Healthcare workers in Germany began a two-day strike on Thursday, with university hospitals hit particularly hard and many operations canceled.
Employees from six hospitals in the state of North Rhine-Westphalia alone had taken part in the strike, trade union Verdi said. According to German news outlet dpa, about 300 employees from the University of Leipzig Medical Center and 1,200 employees from several psychiatric centers in Baden-Wuerttemberg were also on strike.
Verdi’s call for a strike affects all university hospitals with a state collective agreement, as well as psychiatric centers. Employees are calling for an income increase of 10.5 percent, but at least 500 euros (545 U.S. dollars) per month.
“Those who care for sick people and save lives every day must be able to pay their rent and live well on their wages,” said Verdi national board member Sylvia Buehler on Tuesday, warning of a further increase in staff shortages.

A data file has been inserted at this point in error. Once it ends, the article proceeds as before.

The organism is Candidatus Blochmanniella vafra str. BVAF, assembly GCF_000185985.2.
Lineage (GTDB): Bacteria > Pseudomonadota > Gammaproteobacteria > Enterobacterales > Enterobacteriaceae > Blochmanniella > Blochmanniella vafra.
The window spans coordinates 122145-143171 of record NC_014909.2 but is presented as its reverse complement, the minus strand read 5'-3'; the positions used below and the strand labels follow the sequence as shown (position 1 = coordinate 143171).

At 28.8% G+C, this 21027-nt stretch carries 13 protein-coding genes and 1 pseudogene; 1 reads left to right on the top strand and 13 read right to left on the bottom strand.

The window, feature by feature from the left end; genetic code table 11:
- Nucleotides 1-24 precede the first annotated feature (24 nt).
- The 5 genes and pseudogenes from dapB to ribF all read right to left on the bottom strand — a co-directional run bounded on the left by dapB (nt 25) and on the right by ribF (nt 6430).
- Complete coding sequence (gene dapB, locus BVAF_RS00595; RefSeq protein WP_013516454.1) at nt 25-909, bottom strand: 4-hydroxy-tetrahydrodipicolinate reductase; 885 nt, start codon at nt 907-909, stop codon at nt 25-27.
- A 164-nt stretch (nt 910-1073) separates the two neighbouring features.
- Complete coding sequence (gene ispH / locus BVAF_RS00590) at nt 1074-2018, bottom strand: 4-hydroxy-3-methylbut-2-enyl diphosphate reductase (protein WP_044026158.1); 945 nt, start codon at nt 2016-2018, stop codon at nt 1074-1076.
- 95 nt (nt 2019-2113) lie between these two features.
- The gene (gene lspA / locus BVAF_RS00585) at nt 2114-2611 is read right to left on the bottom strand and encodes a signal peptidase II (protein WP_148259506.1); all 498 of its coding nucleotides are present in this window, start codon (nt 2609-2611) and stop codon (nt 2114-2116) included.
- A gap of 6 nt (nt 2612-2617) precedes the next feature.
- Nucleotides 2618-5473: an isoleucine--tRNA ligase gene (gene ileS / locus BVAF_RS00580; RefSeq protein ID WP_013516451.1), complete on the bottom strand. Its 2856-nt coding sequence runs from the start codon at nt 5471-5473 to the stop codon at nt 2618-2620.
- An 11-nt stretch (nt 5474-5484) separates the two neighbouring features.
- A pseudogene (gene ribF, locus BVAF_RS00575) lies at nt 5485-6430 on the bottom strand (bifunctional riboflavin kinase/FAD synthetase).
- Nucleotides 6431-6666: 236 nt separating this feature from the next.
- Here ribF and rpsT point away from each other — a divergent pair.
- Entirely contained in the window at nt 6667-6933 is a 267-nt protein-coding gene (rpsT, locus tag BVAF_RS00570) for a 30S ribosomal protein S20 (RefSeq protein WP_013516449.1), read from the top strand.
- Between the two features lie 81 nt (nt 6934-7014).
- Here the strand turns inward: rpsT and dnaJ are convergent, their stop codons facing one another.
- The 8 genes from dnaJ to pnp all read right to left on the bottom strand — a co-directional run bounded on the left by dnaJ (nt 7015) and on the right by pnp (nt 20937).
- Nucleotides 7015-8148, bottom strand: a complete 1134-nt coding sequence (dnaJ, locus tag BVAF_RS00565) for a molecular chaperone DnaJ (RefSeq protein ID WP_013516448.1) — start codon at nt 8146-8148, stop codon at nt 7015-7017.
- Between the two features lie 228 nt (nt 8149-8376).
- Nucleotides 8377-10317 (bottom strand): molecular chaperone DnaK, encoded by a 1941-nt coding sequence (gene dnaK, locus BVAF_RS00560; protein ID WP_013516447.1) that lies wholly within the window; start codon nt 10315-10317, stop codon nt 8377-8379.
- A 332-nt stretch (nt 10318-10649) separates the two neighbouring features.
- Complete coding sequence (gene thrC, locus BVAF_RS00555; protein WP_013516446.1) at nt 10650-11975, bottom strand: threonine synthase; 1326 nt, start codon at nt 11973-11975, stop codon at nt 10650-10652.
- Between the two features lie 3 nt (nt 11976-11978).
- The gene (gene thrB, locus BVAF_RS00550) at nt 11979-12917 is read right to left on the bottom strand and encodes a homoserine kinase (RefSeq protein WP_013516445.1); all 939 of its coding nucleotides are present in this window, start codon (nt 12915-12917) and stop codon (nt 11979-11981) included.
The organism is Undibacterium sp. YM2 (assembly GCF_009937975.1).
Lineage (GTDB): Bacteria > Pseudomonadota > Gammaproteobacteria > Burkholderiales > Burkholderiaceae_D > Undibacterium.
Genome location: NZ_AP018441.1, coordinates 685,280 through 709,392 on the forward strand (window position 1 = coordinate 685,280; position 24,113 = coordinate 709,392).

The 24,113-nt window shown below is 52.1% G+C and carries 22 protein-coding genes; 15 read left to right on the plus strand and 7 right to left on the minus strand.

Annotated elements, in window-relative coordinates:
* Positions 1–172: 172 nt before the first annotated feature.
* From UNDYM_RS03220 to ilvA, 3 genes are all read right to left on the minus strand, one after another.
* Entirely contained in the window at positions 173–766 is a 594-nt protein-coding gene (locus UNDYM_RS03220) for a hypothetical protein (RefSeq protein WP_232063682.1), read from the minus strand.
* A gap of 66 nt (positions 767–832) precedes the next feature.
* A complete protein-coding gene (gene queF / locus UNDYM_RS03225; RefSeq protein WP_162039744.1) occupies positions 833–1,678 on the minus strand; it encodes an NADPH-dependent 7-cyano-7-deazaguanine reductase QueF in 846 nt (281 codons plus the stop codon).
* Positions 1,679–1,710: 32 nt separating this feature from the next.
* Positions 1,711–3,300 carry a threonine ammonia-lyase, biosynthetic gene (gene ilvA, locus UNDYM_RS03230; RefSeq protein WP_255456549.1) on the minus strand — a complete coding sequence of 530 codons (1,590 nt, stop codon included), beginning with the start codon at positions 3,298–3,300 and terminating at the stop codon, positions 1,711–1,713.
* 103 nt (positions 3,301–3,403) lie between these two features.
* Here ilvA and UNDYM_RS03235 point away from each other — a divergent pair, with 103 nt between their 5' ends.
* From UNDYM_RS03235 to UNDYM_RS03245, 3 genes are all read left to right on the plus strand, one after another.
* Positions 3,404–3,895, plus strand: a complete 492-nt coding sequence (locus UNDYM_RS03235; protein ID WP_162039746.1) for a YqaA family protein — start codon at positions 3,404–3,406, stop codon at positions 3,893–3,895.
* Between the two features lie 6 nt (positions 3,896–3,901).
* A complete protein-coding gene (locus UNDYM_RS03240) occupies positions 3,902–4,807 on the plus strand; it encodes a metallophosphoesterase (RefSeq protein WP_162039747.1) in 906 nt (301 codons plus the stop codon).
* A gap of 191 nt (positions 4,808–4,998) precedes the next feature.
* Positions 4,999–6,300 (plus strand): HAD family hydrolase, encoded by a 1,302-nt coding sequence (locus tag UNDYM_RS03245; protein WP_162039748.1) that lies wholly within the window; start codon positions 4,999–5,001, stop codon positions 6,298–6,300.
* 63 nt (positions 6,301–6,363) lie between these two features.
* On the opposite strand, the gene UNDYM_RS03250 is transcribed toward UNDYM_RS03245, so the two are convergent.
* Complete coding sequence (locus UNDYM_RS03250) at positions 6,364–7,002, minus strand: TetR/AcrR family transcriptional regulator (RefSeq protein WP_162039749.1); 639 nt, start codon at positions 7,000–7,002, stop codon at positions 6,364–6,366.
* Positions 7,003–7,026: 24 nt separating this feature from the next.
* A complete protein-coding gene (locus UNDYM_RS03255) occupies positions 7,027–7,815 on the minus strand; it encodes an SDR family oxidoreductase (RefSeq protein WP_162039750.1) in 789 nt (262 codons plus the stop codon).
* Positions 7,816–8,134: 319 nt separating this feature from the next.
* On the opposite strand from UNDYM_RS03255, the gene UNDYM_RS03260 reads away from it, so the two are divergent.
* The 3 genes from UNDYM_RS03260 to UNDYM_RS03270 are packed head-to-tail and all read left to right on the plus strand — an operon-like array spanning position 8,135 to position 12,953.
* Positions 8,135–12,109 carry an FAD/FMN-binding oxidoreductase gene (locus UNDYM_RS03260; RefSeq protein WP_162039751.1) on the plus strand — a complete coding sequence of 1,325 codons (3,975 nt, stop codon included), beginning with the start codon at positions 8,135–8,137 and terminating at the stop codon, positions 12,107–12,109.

Germany already has a particularly severe staff shortage in the healthcare sector. According to the auditing and consulting firm PwC (Germany), this could rise sharply to 1.8 million by 2035. Only one in three doctors or nurses say they plan to continue working in their profession until they retire.
The general shortage of skilled workers in Germany has already contributed to a number of high wage settlements this year, for example in the transport sector. However, strikes by various groups continue. (1 euro = 1.09 U.S. dollar)